How to Throw a Frugal Wedding (Without Alienating Your Friends)

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My sister’s wedding was the worst day of my life. I would like to say it was because I felt like I was losing her. But no, I was fine with that. The real reason was because she had a nightmare frugal wedding. Would money have fixed the problem? Well, let’s find out!

The Terrible Prelude

My sister’s wedding had about 75 people and cost a few thousand. It’s not the frugalest wedding of all time but it’s pretty good.

My brother in law chose his only brother as his best man. I am my sister’s only sister. My sister chose to have three bridesmaids and no maid of honor. She wanted us to be equal. I really felt like this was a slap in the face. My sister stated though that there would be no toasts at the wedding so it wouldn’t matter. Remember this detail.

Also, despite what I will write about below, my sister and I have a great relationship. I hated her wedding but she’s a lovely person. It’s just that a lack of planning (and the stress of weddings in general) can make everyone go crazy.

The Garbage Rehearsal

At the rehearsal, the church wedding planner created name tags for all of us. I was designated the maid of honor, because I guess she needed one for staging purposes. I was also the tallest, which probably made the pictures a bit easier.

At the rehearsal dinner, one of my BIL’s relatives opted to bless the meal. His prayer had some line about being overjoyed to be able to celebrate the wedding of [my BIL] and ..pause. I hiss my sister’s name. He seems to finally remember the name of the bride. I wanted to stab him.

The Nightmare Wedding

So the wedding day arrives. My sister said the bridesmaids could all wear black dresses we owned. I’m of course mistaken for the bride. (Ugh all Asians don’t look alike! Plus the bride is the one in the big white dress!).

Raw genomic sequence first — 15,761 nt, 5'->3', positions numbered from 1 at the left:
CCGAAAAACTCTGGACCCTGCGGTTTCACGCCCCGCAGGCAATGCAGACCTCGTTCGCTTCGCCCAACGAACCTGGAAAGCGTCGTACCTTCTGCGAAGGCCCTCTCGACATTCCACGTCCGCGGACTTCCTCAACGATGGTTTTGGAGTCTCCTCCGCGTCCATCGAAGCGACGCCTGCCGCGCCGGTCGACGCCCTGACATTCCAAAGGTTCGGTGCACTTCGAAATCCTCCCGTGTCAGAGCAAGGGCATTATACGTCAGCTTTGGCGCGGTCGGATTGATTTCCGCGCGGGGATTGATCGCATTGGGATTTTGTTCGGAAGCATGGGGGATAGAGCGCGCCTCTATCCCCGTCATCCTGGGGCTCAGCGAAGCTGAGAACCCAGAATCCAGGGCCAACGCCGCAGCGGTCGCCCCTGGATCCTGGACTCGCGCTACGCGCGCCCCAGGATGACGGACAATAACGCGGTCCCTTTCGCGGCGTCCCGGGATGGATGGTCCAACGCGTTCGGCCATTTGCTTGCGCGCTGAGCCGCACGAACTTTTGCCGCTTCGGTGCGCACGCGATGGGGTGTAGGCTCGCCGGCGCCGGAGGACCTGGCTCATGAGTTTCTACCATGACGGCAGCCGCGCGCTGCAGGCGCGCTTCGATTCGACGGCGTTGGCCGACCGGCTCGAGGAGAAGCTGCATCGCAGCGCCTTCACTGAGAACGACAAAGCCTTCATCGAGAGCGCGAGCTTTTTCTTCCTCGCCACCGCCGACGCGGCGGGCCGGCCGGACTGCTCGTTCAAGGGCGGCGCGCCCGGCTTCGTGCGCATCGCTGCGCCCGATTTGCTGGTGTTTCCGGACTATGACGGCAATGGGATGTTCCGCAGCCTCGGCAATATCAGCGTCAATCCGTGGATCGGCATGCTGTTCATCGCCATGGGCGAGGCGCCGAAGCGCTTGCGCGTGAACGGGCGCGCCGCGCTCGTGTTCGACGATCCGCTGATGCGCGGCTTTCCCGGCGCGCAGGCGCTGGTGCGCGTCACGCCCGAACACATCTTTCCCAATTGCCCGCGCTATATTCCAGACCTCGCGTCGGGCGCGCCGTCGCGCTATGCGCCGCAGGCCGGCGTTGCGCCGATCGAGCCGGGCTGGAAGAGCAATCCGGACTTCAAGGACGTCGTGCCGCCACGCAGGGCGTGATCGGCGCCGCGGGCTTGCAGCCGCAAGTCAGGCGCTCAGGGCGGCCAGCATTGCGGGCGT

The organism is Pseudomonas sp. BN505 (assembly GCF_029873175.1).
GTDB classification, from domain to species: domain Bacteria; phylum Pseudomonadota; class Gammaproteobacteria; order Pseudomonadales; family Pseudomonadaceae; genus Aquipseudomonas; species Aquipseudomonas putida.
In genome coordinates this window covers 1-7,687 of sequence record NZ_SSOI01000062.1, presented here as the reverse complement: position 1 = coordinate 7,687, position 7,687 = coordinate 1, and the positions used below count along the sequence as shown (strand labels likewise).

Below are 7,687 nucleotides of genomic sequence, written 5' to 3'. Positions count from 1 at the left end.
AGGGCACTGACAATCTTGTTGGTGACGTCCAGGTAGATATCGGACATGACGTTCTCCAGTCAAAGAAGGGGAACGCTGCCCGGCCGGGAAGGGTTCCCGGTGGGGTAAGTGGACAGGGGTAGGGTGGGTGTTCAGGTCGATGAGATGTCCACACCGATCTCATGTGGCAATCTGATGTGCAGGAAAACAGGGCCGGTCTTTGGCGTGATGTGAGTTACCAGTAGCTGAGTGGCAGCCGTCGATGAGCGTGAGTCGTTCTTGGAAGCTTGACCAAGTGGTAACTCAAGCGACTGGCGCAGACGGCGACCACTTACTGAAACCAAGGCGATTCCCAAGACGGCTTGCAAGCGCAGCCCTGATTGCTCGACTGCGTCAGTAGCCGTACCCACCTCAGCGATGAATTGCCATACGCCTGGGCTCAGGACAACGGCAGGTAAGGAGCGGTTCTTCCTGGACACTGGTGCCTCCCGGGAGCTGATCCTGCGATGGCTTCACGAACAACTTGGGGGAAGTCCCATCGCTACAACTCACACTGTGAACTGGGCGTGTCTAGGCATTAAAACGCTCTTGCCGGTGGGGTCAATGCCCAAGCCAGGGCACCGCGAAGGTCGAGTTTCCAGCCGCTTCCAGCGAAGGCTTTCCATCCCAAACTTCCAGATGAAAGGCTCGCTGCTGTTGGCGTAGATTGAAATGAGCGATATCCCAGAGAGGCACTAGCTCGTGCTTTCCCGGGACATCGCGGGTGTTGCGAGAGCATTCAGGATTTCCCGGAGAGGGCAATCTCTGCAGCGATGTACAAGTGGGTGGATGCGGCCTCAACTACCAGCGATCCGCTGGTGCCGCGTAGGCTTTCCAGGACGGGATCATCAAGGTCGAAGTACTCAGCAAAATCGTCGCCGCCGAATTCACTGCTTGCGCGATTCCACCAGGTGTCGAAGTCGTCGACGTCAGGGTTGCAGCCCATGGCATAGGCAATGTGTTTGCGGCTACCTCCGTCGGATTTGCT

The ceremony starts at 10am. My sister is chillzilla. But around 9:40 she ponders, should I wear makeup? So we decide on some foundation. Some gets dripped on her dress. I immediately make a beeline for the groomsman who told me he would bring a Tide pen. Crisis averted.

Wedding goes off fine, if a little long. The kiss, well that’s a whole other story. (It was all everyone, but me, could talk about after the wedding.)

Anyway, the reception is in the church basement. My sister said she had heard of weddings where the friends and family would serve the food buffet- style. It cuts down on catering costs and people are happy to help.

The food has been delivered but there are no caterers. There are no waiters. Which means there is no one to figure out where the food will be served. There is no one to bring out the large buffet trays. A bunch of people come up to me asking, what do we do?

The Disastrous Climax

I enlist the help of the ushers (these guys were godsends and I hope my sister and BIL realize what treasures these guys were). We assemble the tables, bring out the food, find the serving wear and well, serve the guests. Fine, everyone’s eating. I sneak in some food. While I’m sitting at the head table by myself (the newlyweds were making the rounds and the other bridesmaids and groomsmen were elsewhere) the emcee starts his schtick. He congratulates the new bride and groom. Then he says words that haunt me to this day.

Now for the maid of honor toast.

And he shoves the microphone straight in my face while I’m eating my dinner alone. And 75 heads turn my way. I swat away the mic, a look of horror spreading on my face.

Fortunately, my dad jumps up and gives an impromptu speech. Thanks, dad.

The Whimpering Conclusion

Then it’s time for cake. I again enlist the ushers to bring all the food back to the kitchen. (I don’t remember what happened to people’s dinner plates). So then we served cake.